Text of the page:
I thought that One L was a great book, but I am very interested in law and am seriously considering law school. A person who wasn't as interested in the law as I am may not find the book so interesting or informative, although they would probably still find it enjoyable. Turow is a great writer and the book reads easily regardless of the subject. One question: Are you practicing law, Scott, and if so, what type?
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on 20 March 1999
I have heard about this book from talking to friends about mystery writers. Scott Turow's name came up, and a mention of an auto-bio story about his first year at Harvard Law Scool. It has been a while since I read non-fiction, so I picked it up. All I can say is that this is one truely great book. You will get hooked from the first page to the last page. I only wish Scott Turow could write more about his other two years at HLS. I have an interest in law ever since I took a law course at Suffolk University in Boston. I have also thought about attending law school. After reading this book, I know that law school will be challenging, yet fullfilling. Scott Turow does not hold anything back about what happens at HLS. It is all about succeeding and working very hard. I recommend this book to anyone who is thinking or will be attending any law school.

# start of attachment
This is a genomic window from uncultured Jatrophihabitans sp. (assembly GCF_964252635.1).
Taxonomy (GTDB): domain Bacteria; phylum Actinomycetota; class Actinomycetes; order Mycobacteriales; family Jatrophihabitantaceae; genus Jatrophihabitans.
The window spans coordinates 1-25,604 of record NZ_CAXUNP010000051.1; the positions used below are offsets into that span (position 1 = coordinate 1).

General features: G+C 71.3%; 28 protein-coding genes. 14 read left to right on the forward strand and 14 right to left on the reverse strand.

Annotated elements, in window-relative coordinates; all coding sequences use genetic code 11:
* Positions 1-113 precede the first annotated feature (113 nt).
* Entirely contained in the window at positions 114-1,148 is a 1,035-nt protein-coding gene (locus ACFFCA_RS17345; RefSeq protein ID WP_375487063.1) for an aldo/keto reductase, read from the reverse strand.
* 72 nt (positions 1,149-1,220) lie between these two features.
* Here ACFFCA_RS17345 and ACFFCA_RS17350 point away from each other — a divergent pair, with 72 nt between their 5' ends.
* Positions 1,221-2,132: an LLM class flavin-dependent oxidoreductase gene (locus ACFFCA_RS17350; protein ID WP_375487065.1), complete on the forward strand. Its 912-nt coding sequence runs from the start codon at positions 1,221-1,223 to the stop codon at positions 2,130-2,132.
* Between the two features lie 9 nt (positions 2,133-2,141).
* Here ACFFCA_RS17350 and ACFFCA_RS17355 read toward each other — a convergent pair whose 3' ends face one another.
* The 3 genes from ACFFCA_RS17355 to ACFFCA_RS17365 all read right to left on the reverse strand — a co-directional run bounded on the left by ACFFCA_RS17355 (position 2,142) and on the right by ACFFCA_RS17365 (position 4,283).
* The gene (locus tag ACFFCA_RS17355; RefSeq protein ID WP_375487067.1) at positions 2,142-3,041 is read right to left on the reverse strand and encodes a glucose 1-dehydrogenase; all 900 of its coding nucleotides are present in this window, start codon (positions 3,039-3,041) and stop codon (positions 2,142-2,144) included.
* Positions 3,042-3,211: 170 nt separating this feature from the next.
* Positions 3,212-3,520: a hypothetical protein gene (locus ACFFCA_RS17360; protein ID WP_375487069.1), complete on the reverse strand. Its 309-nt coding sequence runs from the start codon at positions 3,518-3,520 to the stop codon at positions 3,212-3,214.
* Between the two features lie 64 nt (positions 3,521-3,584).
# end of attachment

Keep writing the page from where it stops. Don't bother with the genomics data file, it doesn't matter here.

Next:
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on 30 December 1998
One-L is so true its scary. I read Turrow's non-fiction account of his first year at Harvard Law School after I completed my own first year experience at University of Maryland Law. Although Harvard may seem a step above, it seems that Turrow's experiences are universal. This book so accurately describes the feelings of anxiety, tension, panic, fear, and ultimate exiliration which accompany all "One-L's" across the country. This book made me realize that my classmates were just as uncomfortable as I was throughout my first year. A must read for all who have completed their first year. However, for those of you who have not yet endured the first year of law school, you might be scared off from Grad school as I probably would have been.
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on 23 August 1998
I was recommended this book as 'background' reading for a recent visit to Boston. I didn't start reading it 'til I returned and I didn't miss much. The autobiographical nature of the narrative revolved around his own first year at the Law School. He avoided almost any references to Boston (or Cambridge) and to his family - especially his wife. He showed his aptitude to prose. This was interesting as it was written contemperaneously ie many years before "Presumed Innocent". Summary - essential reading for students considering law school anywhere
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on 31 January 1999
Amazing and vivid description of one man's turbulent lifestyle at Harvard Law School. The 269 page book was hard to put down once you delved into Turow's world. As a college bound high school senior and prospective law school student, I now have a better glimpse of "law life." Competition, envy, jealousy and the occasional back stab all make better the reality of a law student's life. Any who wishes to add a new perspective for the life of a lawyer should keep this as a "MUST READ!" Harvard Bound!!